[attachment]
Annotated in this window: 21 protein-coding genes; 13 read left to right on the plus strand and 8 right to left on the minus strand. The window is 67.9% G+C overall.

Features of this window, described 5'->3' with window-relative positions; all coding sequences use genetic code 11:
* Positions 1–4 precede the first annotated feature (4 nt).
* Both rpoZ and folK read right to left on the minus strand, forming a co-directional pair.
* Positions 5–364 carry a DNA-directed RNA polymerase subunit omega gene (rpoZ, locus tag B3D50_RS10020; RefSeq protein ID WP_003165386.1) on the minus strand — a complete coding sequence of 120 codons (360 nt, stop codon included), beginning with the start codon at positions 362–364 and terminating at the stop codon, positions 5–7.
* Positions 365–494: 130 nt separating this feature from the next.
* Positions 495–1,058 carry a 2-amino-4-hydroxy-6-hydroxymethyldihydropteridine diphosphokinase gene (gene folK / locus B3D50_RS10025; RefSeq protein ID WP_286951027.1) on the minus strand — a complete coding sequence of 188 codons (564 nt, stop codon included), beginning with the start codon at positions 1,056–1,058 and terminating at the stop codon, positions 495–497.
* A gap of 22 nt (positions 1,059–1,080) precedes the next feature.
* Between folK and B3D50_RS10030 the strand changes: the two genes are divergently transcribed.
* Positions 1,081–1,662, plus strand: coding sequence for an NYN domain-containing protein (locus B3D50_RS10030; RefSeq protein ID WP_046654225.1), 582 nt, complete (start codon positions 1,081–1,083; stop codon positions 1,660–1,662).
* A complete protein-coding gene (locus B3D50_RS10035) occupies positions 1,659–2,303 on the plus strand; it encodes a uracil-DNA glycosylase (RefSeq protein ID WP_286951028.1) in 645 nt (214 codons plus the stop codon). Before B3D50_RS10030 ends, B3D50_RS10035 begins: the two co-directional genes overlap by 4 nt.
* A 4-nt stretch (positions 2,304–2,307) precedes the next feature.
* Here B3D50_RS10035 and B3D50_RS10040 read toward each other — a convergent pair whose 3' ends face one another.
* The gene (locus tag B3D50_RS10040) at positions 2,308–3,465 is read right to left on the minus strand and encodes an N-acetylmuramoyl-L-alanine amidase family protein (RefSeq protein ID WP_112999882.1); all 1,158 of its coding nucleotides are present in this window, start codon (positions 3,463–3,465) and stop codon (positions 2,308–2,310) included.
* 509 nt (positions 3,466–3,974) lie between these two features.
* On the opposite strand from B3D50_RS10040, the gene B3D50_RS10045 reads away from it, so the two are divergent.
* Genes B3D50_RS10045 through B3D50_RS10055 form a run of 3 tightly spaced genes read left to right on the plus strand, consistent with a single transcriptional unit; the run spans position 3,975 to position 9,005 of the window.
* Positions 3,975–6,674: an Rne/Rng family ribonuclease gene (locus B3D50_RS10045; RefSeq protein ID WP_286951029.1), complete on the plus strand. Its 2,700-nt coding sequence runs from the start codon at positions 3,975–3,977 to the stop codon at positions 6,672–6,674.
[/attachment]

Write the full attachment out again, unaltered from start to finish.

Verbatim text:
Annotated in this window: 21 protein-coding genes; 13 read left to right on the plus strand and 8 right to left on the minus strand. The window is 67.9% G+C overall.

Features of this window, described 5'->3' with window-relative positions; all coding sequences use genetic code 11:
* Positions 1–4 precede the first annotated feature (4 nt).
* Both rpoZ and folK read right to left on the minus strand, forming a co-directional pair.
* Positions 5–364 carry a DNA-directed RNA polymerase subunit omega gene (rpoZ, locus tag B3D50_RS10020; RefSeq protein ID WP_003165386.1) on the minus strand — a complete coding sequence of 120 codons (360 nt, stop codon included), beginning with the start codon at positions 362–364 and terminating at the stop codon, positions 5–7.
* Positions 365–494: 130 nt separating this feature from the next.
* Positions 495–1,058 carry a 2-amino-4-hydroxy-6-hydroxymethyldihydropteridine diphosphokinase gene (gene folK / locus B3D50_RS10025; RefSeq protein ID WP_286951027.1) on the minus strand — a complete coding sequence of 188 codons (564 nt, stop codon included), beginning with the start codon at positions 1,056–1,058 and terminating at the stop codon, positions 495–497.
* A gap of 22 nt (positions 1,059–1,080) precedes the next feature.
* Between folK and B3D50_RS10030 the strand changes: the two genes are divergently transcribed.
* Positions 1,081–1,662, plus strand: coding sequence for an NYN domain-containing protein (locus B3D50_RS10030; RefSeq protein ID WP_046654225.1), 582 nt, complete (start codon positions 1,081–1,083; stop codon positions 1,660–1,662).
* A complete protein-coding gene (locus B3D50_RS10035) occupies positions 1,659–2,303 on the plus strand; it encodes a uracil-DNA glycosylase (RefSeq protein ID WP_286951028.1) in 645 nt (214 codons plus the stop codon). Before B3D50_RS10030 ends, B3D50_RS10035 begins: the two co-directional genes overlap by 4 nt.
* A 4-nt stretch (positions 2,304–2,307) precedes the next feature.
* Here B3D50_RS10035 and B3D50_RS10040 read toward each other — a convergent pair whose 3' ends face one another.
* The gene (locus tag B3D50_RS10040) at positions 2,308–3,465 is read right to left on the minus strand and encodes an N-acetylmuramoyl-L-alanine amidase family protein (RefSeq protein ID WP_112999882.1); all 1,158 of its coding nucleotides are present in this window, start codon (positions 3,463–3,465) and stop codon (positions 2,308–2,310) included.
* 509 nt (positions 3,466–3,974) lie between these two features.
* On the opposite strand from B3D50_RS10040, the gene B3D50_RS10045 reads away from it, so the two are divergent.
* Genes B3D50_RS10045 through B3D50_RS10055 form a run of 3 tightly spaced genes read left to right on the plus strand, consistent with a single transcriptional unit; the run spans position 3,975 to position 9,005 of the window.
* Positions 3,975–6,674: an Rne/Rng family ribonuclease gene (locus B3D50_RS10045; RefSeq protein ID WP_286951029.1), complete on the plus strand. Its 2,700-nt coding sequence runs from the start codon at positions 3,975–3,977 to the stop codon at positions 6,672–6,674.